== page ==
Following the immediate shock of Paris and the implications associated with ISIS’s projection of force into the heart of Europe, some of America’s leaders were willing to level with the public about what will be necessary to win the fight against ISIS. “We should be honest that to be successful, airstrikes will have to be combined with ground forces,” said former Secretary of State Hillary Clinton in a campaign address on November 19. Two weeks later and with the trauma of Paris having abated, Clinton is retreating to a less resolute position. “I cannot conceive of any circumstances where I would agree to do that,” Clinton said of a substantial ground operation to dislodge ISIS from the territory it holds. “[I]in terms of thousands of combat troops like some on the Republican side are recommending, I think that should be a non-starter, and it should be a non-starter.”

So far, the only Republican candidate who is even suggesting thousands of ground troops to liberate ISIS-held areas in Iraq and Syria, although he likely doesn’t know it, is Donald Trump. In a speech on Monday, the celebrity candidate who has blamed American interventionism for exacerbating overseas conflicts recommended the establishment of “safe zones” inside Syria to stanch the flow of refugees into Europe. This half-formed idea of a temporary solution to the Syrian crisis was one that some, including Hillary Clinton, flirted with as recently as October. Those who looked into it determined that it would be a daunting prospect that would require tens of thousands of troops from Western nations to secure and maintain those zones. That is an option that no American is prepared for, due in no small part to the fact that their political leaders are not preparing them for it.

Over on what we are told is the more sober side of the GOP ledger, the rhetoric is equally vacuous. The foreign policy voter’s favorite in the race, Marco Rubio, shares the belief that a “no-fly” zone over northern Syria – a prerequisite and likely prelude to the establishment of safe zones on the ground – would be necessary. He also, however, dismisses its risks, like the increased chance of conflict with Russia. “Russia says it’s there to fight against Isis,” he says. “Our no-fly zone would not have Isis fighters in it.” This isn’t an especially satisfactory answer for those concerned by increased contact between NATO and Russian assets, like the kind that resulted in the downing of a Russian combat jet by Turkish forces last month.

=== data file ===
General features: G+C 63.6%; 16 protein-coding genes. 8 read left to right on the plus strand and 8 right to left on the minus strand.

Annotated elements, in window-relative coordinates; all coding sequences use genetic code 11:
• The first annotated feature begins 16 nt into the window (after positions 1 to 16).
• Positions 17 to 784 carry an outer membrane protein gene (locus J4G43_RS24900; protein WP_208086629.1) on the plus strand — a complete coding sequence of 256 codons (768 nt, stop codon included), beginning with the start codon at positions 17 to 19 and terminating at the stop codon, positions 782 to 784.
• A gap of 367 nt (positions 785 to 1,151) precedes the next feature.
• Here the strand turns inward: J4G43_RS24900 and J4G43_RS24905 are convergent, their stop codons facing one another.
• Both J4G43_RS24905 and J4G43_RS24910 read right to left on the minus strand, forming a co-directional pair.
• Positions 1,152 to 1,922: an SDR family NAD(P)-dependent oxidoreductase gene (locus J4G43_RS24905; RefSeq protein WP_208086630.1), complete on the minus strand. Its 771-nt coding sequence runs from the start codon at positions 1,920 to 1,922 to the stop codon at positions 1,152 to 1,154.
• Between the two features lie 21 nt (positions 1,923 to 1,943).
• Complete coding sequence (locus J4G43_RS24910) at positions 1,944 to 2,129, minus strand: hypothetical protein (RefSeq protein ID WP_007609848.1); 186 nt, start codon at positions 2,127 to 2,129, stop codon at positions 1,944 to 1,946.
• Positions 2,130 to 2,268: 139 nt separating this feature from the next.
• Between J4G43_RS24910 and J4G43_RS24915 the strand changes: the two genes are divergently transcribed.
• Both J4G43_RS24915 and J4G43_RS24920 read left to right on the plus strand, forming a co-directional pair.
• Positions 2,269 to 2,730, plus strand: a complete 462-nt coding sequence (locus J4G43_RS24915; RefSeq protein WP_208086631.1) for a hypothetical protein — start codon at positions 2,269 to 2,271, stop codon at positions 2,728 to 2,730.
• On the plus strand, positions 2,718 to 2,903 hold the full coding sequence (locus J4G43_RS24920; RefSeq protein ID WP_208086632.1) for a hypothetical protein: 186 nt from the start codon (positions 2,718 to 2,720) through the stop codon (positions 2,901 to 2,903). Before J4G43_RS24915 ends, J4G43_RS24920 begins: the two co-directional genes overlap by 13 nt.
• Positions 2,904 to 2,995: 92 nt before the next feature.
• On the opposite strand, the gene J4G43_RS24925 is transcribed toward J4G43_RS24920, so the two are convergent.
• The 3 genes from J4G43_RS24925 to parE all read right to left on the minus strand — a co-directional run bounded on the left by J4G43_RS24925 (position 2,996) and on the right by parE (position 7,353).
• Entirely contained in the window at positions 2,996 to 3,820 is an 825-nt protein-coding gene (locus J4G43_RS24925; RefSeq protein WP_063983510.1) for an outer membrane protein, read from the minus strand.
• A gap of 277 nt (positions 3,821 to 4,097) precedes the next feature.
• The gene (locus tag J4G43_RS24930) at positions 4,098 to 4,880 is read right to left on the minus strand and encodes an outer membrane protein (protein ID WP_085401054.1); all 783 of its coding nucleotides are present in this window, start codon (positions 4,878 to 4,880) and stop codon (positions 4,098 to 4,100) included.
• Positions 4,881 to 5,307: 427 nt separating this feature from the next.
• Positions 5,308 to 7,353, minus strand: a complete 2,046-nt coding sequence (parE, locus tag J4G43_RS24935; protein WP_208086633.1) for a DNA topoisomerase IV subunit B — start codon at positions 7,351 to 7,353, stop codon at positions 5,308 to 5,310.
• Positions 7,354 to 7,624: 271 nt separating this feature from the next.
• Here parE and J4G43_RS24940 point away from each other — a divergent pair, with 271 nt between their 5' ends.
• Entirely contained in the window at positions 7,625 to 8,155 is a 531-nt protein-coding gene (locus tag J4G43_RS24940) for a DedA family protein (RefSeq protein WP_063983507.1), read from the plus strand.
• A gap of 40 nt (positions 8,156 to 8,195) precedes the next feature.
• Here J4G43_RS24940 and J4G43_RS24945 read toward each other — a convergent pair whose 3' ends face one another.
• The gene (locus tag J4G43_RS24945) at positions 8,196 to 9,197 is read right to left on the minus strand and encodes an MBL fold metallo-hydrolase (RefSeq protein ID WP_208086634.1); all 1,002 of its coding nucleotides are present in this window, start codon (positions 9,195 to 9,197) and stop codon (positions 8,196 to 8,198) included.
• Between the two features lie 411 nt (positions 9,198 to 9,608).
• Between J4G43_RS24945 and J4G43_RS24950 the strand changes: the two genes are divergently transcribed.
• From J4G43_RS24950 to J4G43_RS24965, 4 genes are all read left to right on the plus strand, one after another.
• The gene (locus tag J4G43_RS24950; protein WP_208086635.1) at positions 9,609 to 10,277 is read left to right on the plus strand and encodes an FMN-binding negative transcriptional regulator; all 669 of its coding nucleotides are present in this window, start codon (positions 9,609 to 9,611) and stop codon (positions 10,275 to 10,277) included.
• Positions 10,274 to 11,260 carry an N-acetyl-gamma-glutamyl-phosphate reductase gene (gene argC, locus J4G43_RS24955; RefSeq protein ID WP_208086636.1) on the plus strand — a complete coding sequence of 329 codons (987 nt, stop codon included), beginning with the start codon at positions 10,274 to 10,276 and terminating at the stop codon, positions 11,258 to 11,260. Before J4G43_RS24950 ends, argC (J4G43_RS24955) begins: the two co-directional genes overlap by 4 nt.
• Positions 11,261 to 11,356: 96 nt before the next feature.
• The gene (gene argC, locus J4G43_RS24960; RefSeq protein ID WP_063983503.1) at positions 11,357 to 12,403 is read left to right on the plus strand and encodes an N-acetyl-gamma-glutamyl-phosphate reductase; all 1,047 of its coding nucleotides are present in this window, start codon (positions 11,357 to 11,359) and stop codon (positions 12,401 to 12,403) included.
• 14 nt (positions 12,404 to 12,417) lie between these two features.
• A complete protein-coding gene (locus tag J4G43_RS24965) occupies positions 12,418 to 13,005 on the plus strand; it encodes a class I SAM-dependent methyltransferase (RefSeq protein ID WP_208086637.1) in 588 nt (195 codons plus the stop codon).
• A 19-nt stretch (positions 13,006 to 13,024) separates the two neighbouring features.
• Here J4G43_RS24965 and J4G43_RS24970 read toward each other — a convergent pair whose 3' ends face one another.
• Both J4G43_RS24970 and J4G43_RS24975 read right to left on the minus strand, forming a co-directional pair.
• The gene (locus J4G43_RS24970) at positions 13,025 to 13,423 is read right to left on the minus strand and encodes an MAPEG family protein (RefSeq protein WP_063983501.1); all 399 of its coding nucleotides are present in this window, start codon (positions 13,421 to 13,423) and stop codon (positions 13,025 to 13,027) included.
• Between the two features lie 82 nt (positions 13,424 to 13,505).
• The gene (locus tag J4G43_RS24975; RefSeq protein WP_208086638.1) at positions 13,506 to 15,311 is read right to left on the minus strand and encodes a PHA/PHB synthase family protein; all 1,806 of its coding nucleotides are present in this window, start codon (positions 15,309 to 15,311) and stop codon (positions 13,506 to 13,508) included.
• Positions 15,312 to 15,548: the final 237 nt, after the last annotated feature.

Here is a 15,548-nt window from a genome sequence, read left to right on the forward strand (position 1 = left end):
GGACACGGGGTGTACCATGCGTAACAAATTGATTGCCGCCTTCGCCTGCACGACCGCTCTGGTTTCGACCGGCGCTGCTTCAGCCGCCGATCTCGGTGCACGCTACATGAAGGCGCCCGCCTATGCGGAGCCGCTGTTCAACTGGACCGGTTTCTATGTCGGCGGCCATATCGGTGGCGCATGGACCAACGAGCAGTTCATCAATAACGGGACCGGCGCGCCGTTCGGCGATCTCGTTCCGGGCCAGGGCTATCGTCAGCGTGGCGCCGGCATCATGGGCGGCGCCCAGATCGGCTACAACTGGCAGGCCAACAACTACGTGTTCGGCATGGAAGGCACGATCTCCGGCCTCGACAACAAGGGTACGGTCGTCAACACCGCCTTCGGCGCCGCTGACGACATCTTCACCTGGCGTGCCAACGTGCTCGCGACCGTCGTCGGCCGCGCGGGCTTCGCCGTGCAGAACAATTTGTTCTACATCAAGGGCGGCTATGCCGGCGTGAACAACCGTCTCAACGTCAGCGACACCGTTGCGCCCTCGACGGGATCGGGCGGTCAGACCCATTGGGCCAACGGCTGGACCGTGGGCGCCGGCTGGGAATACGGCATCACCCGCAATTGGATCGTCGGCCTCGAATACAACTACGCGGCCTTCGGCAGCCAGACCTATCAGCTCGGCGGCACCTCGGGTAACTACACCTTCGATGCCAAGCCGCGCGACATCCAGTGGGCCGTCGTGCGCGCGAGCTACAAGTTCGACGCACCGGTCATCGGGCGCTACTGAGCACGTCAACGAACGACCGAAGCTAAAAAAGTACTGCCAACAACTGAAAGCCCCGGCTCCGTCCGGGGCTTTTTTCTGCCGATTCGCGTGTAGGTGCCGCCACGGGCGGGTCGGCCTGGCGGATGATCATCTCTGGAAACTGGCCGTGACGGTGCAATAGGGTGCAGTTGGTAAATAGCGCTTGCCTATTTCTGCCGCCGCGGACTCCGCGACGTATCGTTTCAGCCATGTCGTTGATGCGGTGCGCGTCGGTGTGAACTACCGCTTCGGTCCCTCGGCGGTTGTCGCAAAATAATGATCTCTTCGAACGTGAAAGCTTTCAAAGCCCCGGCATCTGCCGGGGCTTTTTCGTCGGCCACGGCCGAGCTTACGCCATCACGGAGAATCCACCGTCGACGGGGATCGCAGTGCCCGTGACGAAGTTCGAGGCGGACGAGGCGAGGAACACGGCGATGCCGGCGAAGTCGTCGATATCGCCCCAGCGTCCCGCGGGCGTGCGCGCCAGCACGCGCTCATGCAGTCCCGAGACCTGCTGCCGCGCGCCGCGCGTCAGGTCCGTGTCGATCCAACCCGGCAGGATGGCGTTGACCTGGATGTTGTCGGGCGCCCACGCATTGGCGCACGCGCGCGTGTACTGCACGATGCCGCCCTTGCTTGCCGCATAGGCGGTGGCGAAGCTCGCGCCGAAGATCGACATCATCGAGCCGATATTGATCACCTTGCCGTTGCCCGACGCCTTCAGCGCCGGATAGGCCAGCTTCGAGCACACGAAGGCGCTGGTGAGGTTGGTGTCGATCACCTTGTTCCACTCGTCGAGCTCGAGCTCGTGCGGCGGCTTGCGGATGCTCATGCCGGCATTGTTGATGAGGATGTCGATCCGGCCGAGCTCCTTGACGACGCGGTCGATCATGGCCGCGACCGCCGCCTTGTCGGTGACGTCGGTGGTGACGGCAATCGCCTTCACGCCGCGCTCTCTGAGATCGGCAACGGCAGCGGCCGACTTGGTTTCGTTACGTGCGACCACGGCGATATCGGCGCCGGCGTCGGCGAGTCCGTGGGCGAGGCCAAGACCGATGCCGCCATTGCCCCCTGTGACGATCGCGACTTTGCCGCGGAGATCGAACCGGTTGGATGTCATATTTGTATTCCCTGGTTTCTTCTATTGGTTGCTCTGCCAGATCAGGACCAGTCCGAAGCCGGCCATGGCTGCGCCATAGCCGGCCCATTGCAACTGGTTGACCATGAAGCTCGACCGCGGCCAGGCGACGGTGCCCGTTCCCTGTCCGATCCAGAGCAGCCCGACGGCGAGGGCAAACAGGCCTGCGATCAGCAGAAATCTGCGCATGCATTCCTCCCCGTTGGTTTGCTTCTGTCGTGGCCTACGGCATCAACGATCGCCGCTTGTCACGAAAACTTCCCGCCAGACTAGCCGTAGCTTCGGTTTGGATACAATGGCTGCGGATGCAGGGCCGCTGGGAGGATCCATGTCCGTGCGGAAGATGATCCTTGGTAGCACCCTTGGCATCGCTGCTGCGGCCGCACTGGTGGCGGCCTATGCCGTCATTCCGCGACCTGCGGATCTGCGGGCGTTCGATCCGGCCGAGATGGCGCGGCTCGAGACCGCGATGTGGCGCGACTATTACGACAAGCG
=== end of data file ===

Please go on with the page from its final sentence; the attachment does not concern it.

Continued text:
Rubio’s position has been demagogued to the point of absurdity by foreign policy naïfs like Senator Rand Paul. In a fevered post on his campaign website, Senator Paul called Rubio’s position “an invitation to war with Russia.” Lest you thought this a substantive critique, Paul’s site noted that any conflict in Syria represents “illegal, unending war.”

As our own Max Boot observed, Senator Ted Cruz deserves the most censure for seeking to invent a “third way” to combat ISIS that looks a lot more like Barack Obama’s way. Boot smartly eviscerated Cruz’s attempt to undermine the “neo-con” approach to fighting ISIS by recommending the United States simply support the now-deposed dictators that were repressing Islamist elements in their countries before the Arab Spring. “How does it keep America safe?” Cruz asked in an interview with Bloomberg. “If it’s keeping America safe, we should do it. If it’s making America more vulnerable, we shouldn’t do it.” How embarrassing. The New Republic’s Brian Beutler suggested that Cruz’s position sounds a lot like the administration’s policy, summed up gracelessly as “don’t do stupid s***.” One imagines these two policies, to the extent they can be called policies, would achieve similar results.

No one is serious about the work that needs to be done to fight ISIS on its home turf before it can export terrorism again because that work will be difficult and require sacrifices from Americans. These are the wages of Obama’s dithering, and the task will only get harder the longer its engagement is delayed. The first step toward beginning the process of truly combatting ISIS is to seriously discuss what that entails. For now, no one wants to level with the American public.